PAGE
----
Today, the Appellate Division, First Department issued a decision in U.S. Bank National Association, et al. v. GreenPoint Mortgage Funding, Inc. that held that as an initial matter, the producing party must bear the costs of production (including with regard to electronically stored information),  therefore adopting the standards articulated by the Southern District of New York in 2003 in Zubulake v. UBS Warburg LLC.  This case is particularly relevant to recent state court mortgage-backed securities litigations involving thousands of individual loans and thus significant production and review expenses.

U.S. Bank, as trustee, sued GreenPoint, a mortgage originator, based on alleged “gross violations” of GreenPoint’s representations and warranties with respect to the loans making up a trust for which U.S. Bank acted as trustee. In the lower court proceedings, GreenPoint moved to stay discovery and for a protective order that provided that “each party would pay for its own discovery requests (i.e., U.S. Bank would pay the costs associated with its requests to GreenPoint and GreenPoint would pay the costs associated with its request to U.S. Bank) and that U.S. Bank would pay for GreenPoint’s pre-production attorney review time for the purposes of privilege and confidentiality assertions.” The lower court concluded that the party requesting discovery bears the costs incurred in its production, but that this did not extend to paying the other party’s attorneys’ fees.

The First Department noted that  “there has been a movement among other courts, where the costs of discovery production is significant, to adopt the standards articulated by the United States District Court in Zubulake v. UBS Warburg LLC [citation omitted], and to place the costs of discovery, including searching for, retrieving and producing ESI [Electronically Stored Information], at least initially, on the producing party.” The court observed that while Zubulake holds that the initial burden is on the producing party, cost shifting is allowed upon the lower court’s discretion.  The First Department held that GreenPoint’s motion was premature: it should have “first ma[de] a motion to limit or strike the discovery requests . . . that it found to be overbroad, irrelevant, or unduly burdensome,” and “[i]f, following the resolution of that motion, [GreenPoint] still believed the costs associated with searching for, retrieving and producing ESI to be prohibitive, [it] could then file a motion for the costs to be shifted to plaintiff.”   The court held that the lower courts, in their discretion,  could determine the need for cost shifting based on the following Zubulake factors, which are intended to be a guide versus a checklist:

(1) [t]he extent to which the request is specifically tailored to discover relevant information; (2) [t]he availability of such information from other sources; (3) [t]he total cost of production, compared to the amount in controversy; (4) [t]he total cost of production, compared to the resources available to each party; (5) [t]he relative ability of each party to control costs and its incentive to do so; (6) [t]he importance of the issues at stake in the litigation; and, (7) [t]he relative benefits to the parties of obtaining the information. (Zubulake, 217 FRD at 322).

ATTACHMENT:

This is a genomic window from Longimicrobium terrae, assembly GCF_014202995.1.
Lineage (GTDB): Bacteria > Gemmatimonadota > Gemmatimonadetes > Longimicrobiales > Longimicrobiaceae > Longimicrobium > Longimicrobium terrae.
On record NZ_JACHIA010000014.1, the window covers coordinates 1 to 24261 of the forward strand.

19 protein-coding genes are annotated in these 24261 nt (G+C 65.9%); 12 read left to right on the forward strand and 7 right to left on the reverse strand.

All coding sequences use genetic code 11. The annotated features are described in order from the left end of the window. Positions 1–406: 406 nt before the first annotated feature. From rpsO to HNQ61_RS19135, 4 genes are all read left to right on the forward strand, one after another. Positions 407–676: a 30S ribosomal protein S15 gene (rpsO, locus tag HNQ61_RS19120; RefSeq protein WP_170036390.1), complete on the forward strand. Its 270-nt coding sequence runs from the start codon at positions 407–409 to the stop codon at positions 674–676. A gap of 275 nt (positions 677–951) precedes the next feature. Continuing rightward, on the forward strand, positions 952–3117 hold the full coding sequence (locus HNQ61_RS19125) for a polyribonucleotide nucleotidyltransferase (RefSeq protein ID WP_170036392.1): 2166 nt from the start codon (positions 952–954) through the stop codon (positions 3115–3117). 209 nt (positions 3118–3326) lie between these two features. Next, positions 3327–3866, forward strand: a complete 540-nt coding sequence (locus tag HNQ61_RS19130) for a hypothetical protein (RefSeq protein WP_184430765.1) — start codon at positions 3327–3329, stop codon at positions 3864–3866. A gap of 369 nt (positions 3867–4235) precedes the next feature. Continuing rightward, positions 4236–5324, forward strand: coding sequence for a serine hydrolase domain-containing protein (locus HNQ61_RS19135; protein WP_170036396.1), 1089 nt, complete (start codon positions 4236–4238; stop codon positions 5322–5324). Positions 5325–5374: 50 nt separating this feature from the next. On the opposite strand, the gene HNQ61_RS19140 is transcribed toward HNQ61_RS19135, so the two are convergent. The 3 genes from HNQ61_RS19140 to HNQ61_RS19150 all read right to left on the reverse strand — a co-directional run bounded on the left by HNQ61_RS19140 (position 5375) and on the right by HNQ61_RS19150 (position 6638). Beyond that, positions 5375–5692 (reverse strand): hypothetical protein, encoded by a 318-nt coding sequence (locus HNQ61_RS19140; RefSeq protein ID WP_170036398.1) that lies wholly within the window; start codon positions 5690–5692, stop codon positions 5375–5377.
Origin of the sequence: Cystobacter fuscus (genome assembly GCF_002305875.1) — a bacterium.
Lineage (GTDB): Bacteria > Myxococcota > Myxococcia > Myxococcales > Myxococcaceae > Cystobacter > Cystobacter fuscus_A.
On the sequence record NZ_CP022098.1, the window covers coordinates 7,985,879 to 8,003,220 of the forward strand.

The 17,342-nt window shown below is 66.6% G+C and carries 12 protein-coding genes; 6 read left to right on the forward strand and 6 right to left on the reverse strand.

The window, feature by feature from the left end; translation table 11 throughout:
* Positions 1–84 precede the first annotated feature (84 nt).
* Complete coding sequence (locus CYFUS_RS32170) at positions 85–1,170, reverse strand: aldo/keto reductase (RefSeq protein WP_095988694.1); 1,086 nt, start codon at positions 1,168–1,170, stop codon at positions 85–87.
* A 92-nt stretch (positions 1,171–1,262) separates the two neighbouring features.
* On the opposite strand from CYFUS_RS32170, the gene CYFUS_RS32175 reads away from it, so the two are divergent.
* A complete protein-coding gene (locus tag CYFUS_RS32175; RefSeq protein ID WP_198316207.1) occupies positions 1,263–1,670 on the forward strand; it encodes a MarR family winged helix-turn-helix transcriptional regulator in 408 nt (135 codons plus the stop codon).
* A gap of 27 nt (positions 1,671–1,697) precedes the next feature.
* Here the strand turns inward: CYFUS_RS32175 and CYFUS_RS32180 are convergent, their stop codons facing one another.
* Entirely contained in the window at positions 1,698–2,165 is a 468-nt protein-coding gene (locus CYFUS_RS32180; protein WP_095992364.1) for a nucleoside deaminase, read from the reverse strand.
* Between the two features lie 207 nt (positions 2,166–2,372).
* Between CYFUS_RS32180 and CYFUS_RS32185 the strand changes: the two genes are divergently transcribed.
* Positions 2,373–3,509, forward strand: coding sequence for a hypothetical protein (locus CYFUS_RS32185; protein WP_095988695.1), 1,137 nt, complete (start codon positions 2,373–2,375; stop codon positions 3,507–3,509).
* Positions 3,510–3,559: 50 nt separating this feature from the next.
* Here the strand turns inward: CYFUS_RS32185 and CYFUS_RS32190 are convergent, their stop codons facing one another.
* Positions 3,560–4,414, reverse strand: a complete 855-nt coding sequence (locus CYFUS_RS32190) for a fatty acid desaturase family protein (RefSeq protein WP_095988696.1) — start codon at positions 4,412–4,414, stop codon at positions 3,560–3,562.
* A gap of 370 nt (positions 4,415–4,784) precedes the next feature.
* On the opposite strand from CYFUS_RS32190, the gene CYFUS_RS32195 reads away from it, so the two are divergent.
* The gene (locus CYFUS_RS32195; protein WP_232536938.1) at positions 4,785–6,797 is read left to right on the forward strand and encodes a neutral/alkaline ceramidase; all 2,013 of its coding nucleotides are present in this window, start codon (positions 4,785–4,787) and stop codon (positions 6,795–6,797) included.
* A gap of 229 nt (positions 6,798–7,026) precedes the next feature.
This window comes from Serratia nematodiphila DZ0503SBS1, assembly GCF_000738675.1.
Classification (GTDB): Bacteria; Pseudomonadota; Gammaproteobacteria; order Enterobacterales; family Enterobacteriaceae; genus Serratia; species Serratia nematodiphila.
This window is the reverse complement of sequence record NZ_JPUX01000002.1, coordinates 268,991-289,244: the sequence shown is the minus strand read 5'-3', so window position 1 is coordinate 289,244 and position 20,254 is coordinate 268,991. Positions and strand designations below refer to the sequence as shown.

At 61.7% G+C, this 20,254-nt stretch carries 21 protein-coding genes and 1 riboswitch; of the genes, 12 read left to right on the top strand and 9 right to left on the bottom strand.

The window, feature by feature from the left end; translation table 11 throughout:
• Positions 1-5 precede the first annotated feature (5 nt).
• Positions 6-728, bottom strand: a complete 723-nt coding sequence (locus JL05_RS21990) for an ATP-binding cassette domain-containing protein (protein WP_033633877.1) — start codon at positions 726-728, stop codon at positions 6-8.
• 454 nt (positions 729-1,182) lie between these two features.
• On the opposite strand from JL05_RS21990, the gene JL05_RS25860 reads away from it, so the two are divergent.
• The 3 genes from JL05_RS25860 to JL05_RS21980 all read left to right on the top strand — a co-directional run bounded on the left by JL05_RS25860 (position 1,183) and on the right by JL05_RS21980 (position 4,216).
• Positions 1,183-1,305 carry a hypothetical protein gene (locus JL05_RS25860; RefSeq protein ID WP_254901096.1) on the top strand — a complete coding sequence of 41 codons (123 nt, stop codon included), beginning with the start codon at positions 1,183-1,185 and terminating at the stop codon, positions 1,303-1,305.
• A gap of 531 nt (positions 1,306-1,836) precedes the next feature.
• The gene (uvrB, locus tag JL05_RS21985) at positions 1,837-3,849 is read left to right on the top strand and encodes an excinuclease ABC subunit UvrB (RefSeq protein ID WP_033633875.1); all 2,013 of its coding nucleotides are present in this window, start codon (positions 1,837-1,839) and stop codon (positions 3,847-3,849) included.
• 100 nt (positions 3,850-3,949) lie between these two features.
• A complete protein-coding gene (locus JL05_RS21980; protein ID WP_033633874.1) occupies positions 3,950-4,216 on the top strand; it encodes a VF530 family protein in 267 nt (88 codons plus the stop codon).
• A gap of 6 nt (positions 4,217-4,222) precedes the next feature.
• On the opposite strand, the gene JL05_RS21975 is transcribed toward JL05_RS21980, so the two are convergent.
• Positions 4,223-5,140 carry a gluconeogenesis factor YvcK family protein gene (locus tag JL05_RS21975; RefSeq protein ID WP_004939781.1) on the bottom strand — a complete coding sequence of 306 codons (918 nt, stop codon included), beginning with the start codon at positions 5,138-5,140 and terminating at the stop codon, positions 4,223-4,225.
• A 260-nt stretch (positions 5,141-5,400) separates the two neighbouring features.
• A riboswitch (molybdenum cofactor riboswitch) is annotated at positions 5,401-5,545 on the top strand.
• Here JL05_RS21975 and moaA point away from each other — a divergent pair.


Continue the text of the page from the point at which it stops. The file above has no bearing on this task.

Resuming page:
The decision comes on the heels of the First Departments January, 2012 decision in Voom HD Holdings LLC v. Eschostar Satellite LLC, which held that the Zubulake spoliation and preservation holdings applied in state court. In Voom, the Appellate Division held:

In Zubulake, the court stated that “[o]nce a party reasonably anticipates litigation, it must suspend its routine document retention/destruction policy and put in place a litigation hold’ to ensure the preservation of relevant documents” (220 FRD at 218). As has been stated, “[I]n the world of electronic data, the preservation obligation is not limited simply to avoiding affirmative acts of destruction. Since computer systems generally have automatic deletion features that periodically purge electronic documents such as e-mail, it is necessary for a party facing litigation to take active steps to halt that process” (Convolve, Inc. v Compaq Computer Corp., 223 FRD 162, 175-76 [SD NY 2004]). Once a party reasonably anticipates litigation, it must, at a minimum, institute an appropriate litigation hold to prevent the routine destruction of electronic data  (see Pension Comm. of the Univ. of Montreal Pension Plan, 685 F Supp 2d at 473). Regardless of its nature, a hold must direct appropriate employees to preserve all relevant records, electronic or otherwise, and create a mechanism for collecting the preserved records so they might be searched by someone other than the employee. The hold should, with as much specificity as possible, describe the ESI at issue, direct that routine destruction policies such as auto-delete functions and rewriting over e-mails cease, and describe the consequences for failure to so preserve electronically stored evidence. In certain circumstances, like those here, where a party is a large company, it is insufficient, in implementing such a litigation hold, to vest total discretion in the employee to search and select what the employee deems relevant without the guidance and supervision of counsel (id.).

It is important to note that Zubulake, Voom and U.S. Bank all involved the obligations of parties to the litigation.  Other commentators have raised questions about the obligations of non-parties in light of  Zubulake.  See, Discovery, What Ever is a Non-Party to Do? (New York Law Journal); Amended Rule 45 (New York Law Journal).